A federal judge recently partially upheld the ruling in the VHT Studios-Zillow copyright infringement lawsuit that found Zillow liable for violating VHT’s copyright, cutting the award Zillow was ordered to pay from $8.3 million to approximately $4 million, as well as overturning the verdict for the majority of images in the case.
VHT filed a suit in 2015 claiming Zillow violated its copyright through the use of its listing photos on Zillow Digs, and later alleged copyright infringement on Zillow’s listings website. (The jury dismissed the latter, though VHT plans to appeal that decision.)
The judge cited insufficient evidence as cause to overturn the verdict for some 24,000 of the roughly 28,000 images VHT claims the copyright was “willfully infringed” upon by Zillow.
The outcome of the case is “important because it protects the interest of photographers, real estate agents, brokerages, homebuyers and sellers,” said Brian Balduf, co-founder and CEO of VHT Studios, in a statement. “We’ve been very encouraged by the support we’ve received from the industry. The issue of usage rights goes well beyond VHT Studios; there are thousands of photographers shooting real estate photographs, and even agents who shoot their own photographs, who all need to be assured that the photographs will be used properly.”
“In this digital world, some people don’t understand that images displayed online are not public domain and require licensing,” said Nancy Wolff, outside counsel for the Digital Media Licensing Association (DMLA), in support of VHT. “DMLA encourages copyright advocacy and education and using copyright laws to encourage proper licensing of images. We are pleased the Court upheld the jury verdict that Zillow’s use of VHT images was willful with respect to 2,700 images. This should serve as a strong warning to those who illegally use copyrighted content on the internet, instead of licensing content.”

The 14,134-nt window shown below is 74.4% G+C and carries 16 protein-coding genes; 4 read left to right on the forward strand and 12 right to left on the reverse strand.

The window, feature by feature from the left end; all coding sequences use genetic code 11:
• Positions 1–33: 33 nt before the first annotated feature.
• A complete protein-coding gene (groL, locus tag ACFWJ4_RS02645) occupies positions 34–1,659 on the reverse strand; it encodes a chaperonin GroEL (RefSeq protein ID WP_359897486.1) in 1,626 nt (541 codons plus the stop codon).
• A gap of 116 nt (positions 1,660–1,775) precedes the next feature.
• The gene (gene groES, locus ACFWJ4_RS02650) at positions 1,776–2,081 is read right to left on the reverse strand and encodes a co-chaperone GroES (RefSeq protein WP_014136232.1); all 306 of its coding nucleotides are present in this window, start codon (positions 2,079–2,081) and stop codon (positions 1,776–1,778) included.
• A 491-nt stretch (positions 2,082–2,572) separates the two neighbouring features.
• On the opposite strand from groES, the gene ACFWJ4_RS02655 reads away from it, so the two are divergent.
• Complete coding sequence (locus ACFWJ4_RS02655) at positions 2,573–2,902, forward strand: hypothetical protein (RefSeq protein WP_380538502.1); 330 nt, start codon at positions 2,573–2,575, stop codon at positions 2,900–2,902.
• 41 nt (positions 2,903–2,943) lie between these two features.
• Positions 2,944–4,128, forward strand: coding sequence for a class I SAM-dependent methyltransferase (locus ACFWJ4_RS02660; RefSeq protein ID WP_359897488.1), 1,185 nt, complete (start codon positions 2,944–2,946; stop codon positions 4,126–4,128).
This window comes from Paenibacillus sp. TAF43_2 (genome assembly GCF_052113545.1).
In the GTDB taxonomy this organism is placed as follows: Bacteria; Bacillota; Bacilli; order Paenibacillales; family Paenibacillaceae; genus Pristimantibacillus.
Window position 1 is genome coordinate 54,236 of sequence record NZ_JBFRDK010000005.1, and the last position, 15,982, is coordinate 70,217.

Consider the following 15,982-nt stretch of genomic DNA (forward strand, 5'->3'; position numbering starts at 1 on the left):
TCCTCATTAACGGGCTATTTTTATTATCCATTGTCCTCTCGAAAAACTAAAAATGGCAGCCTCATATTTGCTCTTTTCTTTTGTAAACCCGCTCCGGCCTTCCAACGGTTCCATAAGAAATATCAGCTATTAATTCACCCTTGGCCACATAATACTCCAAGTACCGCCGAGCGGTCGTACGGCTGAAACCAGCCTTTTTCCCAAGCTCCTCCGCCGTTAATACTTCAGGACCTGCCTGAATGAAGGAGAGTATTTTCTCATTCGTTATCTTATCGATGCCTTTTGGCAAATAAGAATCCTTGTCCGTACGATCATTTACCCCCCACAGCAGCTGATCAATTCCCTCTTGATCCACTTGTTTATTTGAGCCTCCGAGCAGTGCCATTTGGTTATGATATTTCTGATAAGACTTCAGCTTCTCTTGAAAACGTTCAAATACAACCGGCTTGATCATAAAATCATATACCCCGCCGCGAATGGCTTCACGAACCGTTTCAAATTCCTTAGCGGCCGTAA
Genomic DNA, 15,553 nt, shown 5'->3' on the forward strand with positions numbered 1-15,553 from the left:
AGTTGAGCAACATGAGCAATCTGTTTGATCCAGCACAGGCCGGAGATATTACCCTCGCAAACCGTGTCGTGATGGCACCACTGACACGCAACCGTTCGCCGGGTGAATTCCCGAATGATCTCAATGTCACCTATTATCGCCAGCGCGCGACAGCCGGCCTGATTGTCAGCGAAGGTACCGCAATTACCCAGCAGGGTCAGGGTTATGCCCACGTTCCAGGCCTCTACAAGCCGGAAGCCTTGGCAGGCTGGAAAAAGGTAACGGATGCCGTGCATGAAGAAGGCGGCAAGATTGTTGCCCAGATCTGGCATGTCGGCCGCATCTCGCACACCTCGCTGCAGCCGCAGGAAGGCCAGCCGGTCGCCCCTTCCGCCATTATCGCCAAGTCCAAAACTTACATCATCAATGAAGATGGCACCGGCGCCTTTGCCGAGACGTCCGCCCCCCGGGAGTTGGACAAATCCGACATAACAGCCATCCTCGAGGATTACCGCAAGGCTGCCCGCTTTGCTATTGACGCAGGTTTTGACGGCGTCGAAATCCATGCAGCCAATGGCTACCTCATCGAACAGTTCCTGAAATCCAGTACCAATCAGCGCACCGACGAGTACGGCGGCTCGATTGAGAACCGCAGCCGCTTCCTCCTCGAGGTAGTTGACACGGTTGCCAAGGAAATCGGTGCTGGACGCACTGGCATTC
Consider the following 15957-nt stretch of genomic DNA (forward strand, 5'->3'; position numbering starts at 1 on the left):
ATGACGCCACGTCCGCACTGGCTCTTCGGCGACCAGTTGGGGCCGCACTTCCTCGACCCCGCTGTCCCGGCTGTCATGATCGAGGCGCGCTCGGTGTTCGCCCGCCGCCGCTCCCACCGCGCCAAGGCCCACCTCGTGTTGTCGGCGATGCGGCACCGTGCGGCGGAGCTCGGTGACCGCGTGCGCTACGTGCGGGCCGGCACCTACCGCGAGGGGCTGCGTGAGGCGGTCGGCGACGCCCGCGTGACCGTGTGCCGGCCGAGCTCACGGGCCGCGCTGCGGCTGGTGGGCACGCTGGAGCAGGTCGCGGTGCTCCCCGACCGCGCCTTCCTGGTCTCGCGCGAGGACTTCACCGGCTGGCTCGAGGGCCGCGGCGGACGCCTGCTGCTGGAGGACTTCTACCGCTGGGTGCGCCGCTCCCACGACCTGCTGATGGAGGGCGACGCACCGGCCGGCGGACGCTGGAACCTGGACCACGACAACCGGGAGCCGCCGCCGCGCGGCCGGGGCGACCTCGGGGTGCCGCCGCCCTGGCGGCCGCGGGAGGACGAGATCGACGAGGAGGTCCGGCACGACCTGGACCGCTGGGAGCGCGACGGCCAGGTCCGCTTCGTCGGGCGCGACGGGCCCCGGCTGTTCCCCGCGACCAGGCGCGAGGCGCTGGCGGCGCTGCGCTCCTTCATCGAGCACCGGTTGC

Zillow issued the following statement: “We have persistently maintained our belief that this suit was without merit and we are pleased that the court largely supported our position,” Zillow said in a statement. “We are currently evaluating the verdict and deciding on what our next steps will be. We take copyright protection and enforcement seriously and will continue to respect copyright permissions across our platforms.”
Stay tuned to RISMedia for more developments.
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